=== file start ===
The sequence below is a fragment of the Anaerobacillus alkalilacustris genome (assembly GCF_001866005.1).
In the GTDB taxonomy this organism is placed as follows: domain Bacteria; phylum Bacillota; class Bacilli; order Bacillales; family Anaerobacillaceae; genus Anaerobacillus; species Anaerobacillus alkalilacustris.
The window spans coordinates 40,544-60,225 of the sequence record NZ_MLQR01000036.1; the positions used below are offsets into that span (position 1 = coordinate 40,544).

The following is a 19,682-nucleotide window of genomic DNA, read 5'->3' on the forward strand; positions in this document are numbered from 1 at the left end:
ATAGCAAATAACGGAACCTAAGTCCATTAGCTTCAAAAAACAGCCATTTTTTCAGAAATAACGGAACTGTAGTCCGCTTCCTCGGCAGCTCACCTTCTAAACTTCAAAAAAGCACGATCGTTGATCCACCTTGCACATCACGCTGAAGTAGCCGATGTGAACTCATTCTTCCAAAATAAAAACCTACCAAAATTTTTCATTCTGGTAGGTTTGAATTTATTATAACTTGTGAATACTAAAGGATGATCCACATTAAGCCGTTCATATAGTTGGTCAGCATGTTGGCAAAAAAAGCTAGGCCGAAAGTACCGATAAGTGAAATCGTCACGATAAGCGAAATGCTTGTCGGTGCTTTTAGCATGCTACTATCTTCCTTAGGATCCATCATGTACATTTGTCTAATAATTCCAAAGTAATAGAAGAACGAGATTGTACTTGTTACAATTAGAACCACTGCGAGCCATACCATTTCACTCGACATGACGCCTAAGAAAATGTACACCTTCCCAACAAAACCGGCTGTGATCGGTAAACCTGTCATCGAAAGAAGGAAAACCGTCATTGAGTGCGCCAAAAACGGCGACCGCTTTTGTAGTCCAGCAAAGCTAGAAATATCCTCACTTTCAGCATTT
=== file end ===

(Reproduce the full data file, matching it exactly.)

The sequence below is a fragment of the Anaerobacillus alkalilacustris genome (assembly GCF_001866005.1).
In the GTDB taxonomy this organism is placed as follows: domain Bacteria; phylum Bacillota; class Bacilli; order Bacillales; family Anaerobacillaceae; genus Anaerobacillus; species Anaerobacillus alkalilacustris.
The window spans coordinates 40,544-60,225 of the sequence record NZ_MLQR01000036.1; the positions used below are offsets into that span (position 1 = coordinate 40,544).

The following is a 19,682-nucleotide window of genomic DNA, read 5'->3' on the forward strand; positions in this document are numbered from 1 at the left end:
ATAGCAAATAACGGAACCTAAGTCCATTAGCTTCAAAAAACAGCCATTTTTTCAGAAATAACGGAACTGTAGTCCGCTTCCTCGGCAGCTCACCTTCTAAACTTCAAAAAAGCACGATCGTTGATCCACCTTGCACATCACGCTGAAGTAGCCGATGTGAACTCATTCTTCCAAAATAAAAACCTACCAAAATTTTTCATTCTGGTAGGTTTGAATTTATTATAACTTGTGAATACTAAAGGATGATCCACATTAAGCCGTTCATATAGTTGGTCAGCATGTTGGCAAAAAAAGCTAGGCCGAAAGTACCGATAAGTGAAATCGTCACGATAAGCGAAATGCTTGTCGGTGCTTTTAGCATGCTACTATCTTCCTTAGGATCCATCATGTACATTTGTCTAATAATTCCAAAGTAATAGAAGAACGAGATTGTACTTGTTACAATTAGAACCACTGCGAGCCATACCATTTCACTCGACATGACGCCTAAGAAAATGTACACCTTCCCAACAAAACCGGCTGTGATCGGTAAACCTGTCATCGAAAGAAGGAAAACCGTCATTGAGTGCGCCAAAAACGGCGACCGCTTTTGTAGTCCAGCAAAGCTAGAAATATCCTCACTTTCAGCATTT